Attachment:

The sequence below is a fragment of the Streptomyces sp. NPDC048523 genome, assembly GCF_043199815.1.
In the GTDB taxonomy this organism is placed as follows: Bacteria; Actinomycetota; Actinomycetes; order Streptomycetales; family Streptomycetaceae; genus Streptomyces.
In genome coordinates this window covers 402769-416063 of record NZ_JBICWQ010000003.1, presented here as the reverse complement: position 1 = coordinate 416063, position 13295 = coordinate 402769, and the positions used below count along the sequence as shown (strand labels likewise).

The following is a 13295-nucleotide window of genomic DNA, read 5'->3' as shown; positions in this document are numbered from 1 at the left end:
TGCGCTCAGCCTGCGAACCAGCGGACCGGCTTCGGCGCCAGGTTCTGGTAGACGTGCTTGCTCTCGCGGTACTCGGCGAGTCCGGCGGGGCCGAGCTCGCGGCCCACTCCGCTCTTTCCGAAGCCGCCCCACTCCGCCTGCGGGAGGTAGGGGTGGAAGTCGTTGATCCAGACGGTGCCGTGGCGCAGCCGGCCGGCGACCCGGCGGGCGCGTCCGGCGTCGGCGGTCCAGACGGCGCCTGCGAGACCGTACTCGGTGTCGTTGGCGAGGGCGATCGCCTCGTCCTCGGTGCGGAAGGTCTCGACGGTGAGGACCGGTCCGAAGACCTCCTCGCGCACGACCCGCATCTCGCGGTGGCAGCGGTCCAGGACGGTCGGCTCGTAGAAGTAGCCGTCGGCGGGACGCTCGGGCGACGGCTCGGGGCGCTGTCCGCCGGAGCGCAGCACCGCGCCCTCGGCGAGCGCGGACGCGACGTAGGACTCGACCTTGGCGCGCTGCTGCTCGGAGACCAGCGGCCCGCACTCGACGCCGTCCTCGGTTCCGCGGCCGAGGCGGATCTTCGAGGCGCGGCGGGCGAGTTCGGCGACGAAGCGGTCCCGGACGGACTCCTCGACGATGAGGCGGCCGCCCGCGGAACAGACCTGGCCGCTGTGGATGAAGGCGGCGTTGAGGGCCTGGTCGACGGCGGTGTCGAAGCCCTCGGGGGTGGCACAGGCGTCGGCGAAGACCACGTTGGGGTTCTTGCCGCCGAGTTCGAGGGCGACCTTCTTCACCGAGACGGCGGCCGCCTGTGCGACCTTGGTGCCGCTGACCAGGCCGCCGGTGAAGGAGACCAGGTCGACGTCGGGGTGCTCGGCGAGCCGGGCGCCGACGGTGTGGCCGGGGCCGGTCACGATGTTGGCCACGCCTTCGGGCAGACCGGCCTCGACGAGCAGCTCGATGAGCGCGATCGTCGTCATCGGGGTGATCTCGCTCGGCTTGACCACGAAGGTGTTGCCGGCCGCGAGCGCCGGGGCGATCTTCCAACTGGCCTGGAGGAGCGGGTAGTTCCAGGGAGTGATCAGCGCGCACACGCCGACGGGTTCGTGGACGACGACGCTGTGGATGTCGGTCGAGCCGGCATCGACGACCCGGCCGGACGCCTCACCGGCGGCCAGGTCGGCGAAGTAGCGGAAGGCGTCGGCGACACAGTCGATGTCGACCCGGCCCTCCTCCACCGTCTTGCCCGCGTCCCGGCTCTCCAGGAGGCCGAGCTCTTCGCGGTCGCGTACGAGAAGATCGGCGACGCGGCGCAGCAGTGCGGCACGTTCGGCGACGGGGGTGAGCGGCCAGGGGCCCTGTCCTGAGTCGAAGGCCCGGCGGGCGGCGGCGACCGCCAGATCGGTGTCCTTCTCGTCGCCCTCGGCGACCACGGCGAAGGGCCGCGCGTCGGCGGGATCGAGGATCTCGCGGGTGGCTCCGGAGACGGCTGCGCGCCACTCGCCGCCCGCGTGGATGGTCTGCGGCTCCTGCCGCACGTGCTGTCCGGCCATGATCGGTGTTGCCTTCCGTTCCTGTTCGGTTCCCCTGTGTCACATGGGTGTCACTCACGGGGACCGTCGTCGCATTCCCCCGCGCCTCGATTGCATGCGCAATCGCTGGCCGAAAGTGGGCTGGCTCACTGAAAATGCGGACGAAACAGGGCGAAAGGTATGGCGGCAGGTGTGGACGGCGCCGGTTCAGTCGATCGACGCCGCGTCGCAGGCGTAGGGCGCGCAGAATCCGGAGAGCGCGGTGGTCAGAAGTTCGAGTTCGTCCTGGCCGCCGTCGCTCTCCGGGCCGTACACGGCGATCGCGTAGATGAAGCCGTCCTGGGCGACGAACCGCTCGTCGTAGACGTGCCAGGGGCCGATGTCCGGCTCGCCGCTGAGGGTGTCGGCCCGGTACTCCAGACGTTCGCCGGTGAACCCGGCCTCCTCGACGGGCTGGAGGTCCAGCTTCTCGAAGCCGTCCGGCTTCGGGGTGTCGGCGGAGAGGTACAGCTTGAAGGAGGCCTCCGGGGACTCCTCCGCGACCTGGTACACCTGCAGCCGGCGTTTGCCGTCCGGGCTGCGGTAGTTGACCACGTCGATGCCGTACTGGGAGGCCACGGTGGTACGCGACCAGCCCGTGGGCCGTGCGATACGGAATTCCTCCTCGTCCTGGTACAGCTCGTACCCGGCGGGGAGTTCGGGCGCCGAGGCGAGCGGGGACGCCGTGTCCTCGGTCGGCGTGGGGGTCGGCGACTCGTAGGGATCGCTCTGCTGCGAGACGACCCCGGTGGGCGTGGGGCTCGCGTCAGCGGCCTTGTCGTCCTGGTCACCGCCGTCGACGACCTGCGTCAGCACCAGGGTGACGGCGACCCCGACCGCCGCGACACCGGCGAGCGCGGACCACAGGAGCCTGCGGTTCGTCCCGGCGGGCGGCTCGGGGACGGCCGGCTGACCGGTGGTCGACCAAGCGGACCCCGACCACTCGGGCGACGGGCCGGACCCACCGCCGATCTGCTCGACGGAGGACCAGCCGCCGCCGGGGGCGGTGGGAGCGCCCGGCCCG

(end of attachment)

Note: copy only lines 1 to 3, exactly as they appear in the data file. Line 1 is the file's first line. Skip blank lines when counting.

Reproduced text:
The sequence below is a fragment of the Streptomyces sp. NPDC048523 genome, assembly GCF_043199815.1.
In the GTDB taxonomy this organism is placed as follows: Bacteria; Actinomycetota; Actinomycetes; order Streptomycetales; family Streptomycetaceae; genus Streptomyces.
In genome coordinates this window covers 402769-416063 of record NZ_JBICWQ010000003.1, presented here as the reverse complement: position 1 = coordinate 416063, position 13295 = coordinate 402769, and the positions used below count along the sequence as shown (strand labels likewise).